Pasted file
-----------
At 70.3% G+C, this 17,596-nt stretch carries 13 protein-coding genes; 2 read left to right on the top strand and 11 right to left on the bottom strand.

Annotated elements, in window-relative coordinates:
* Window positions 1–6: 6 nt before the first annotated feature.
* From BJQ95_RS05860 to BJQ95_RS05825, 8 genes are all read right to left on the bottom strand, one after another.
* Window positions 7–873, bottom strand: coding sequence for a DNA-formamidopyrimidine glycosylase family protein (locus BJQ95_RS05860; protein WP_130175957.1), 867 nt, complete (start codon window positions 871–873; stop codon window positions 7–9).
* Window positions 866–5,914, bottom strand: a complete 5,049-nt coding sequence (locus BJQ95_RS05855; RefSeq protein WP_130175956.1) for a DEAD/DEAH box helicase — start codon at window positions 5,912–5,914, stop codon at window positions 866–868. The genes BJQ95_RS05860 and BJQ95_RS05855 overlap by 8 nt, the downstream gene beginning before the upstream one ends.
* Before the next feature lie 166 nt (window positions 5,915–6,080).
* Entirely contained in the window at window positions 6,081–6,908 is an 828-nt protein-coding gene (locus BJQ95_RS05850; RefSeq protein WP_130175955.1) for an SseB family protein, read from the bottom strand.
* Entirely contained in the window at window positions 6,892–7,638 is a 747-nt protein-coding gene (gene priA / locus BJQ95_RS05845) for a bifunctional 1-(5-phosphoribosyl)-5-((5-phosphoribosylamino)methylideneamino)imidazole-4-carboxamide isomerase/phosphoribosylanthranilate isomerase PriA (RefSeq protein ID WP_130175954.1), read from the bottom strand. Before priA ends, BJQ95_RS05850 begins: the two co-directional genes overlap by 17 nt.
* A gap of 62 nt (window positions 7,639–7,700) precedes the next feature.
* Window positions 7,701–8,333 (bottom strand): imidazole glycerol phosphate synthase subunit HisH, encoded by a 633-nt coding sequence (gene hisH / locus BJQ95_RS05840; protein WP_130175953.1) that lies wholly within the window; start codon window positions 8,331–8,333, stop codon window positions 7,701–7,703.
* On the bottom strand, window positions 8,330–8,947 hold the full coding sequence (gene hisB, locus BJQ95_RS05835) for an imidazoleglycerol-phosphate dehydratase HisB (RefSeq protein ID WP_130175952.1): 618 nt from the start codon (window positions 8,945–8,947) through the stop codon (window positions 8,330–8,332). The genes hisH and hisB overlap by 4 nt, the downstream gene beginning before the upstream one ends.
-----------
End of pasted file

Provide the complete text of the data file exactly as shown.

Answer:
At 70.3% G+C, this 17,596-nt stretch carries 13 protein-coding genes; 2 read left to right on the top strand and 11 right to left on the bottom strand.

Annotated elements, in window-relative coordinates:
* Window positions 1–6: 6 nt before the first annotated feature.
* From BJQ95_RS05860 to BJQ95_RS05825, 8 genes are all read right to left on the bottom strand, one after another.
* Window positions 7–873, bottom strand: coding sequence for a DNA-formamidopyrimidine glycosylase family protein (locus BJQ95_RS05860; protein WP_130175957.1), 867 nt, complete (start codon window positions 871–873; stop codon window positions 7–9).
* Window positions 866–5,914, bottom strand: a complete 5,049-nt coding sequence (locus BJQ95_RS05855; RefSeq protein WP_130175956.1) for a DEAD/DEAH box helicase — start codon at window positions 5,912–5,914, stop codon at window positions 866–868. The genes BJQ95_RS05860 and BJQ95_RS05855 overlap by 8 nt, the downstream gene beginning before the upstream one ends.
* Before the next feature lie 166 nt (window positions 5,915–6,080).
* Entirely contained in the window at window positions 6,081–6,908 is an 828-nt protein-coding gene (locus BJQ95_RS05850; RefSeq protein WP_130175955.1) for an SseB family protein, read from the bottom strand.
* Entirely contained in the window at window positions 6,892–7,638 is a 747-nt protein-coding gene (gene priA / locus BJQ95_RS05845) for a bifunctional 1-(5-phosphoribosyl)-5-((5-phosphoribosylamino)methylideneamino)imidazole-4-carboxamide isomerase/phosphoribosylanthranilate isomerase PriA (RefSeq protein ID WP_130175954.1), read from the bottom strand. Before priA ends, BJQ95_RS05850 begins: the two co-directional genes overlap by 17 nt.
* A gap of 62 nt (window positions 7,639–7,700) precedes the next feature.
* Window positions 7,701–8,333 (bottom strand): imidazole glycerol phosphate synthase subunit HisH, encoded by a 633-nt coding sequence (gene hisH / locus BJQ95_RS05840; protein WP_130175953.1) that lies wholly within the window; start codon window positions 8,331–8,333, stop codon window positions 7,701–7,703.
* On the bottom strand, window positions 8,330–8,947 hold the full coding sequence (gene hisB, locus BJQ95_RS05835) for an imidazoleglycerol-phosphate dehydratase HisB (RefSeq protein ID WP_130175952.1): 618 nt from the start codon (window positions 8,945–8,947) through the stop codon (window positions 8,330–8,332). The genes hisH and hisB overlap by 4 nt, the downstream gene beginning before the upstream one ends.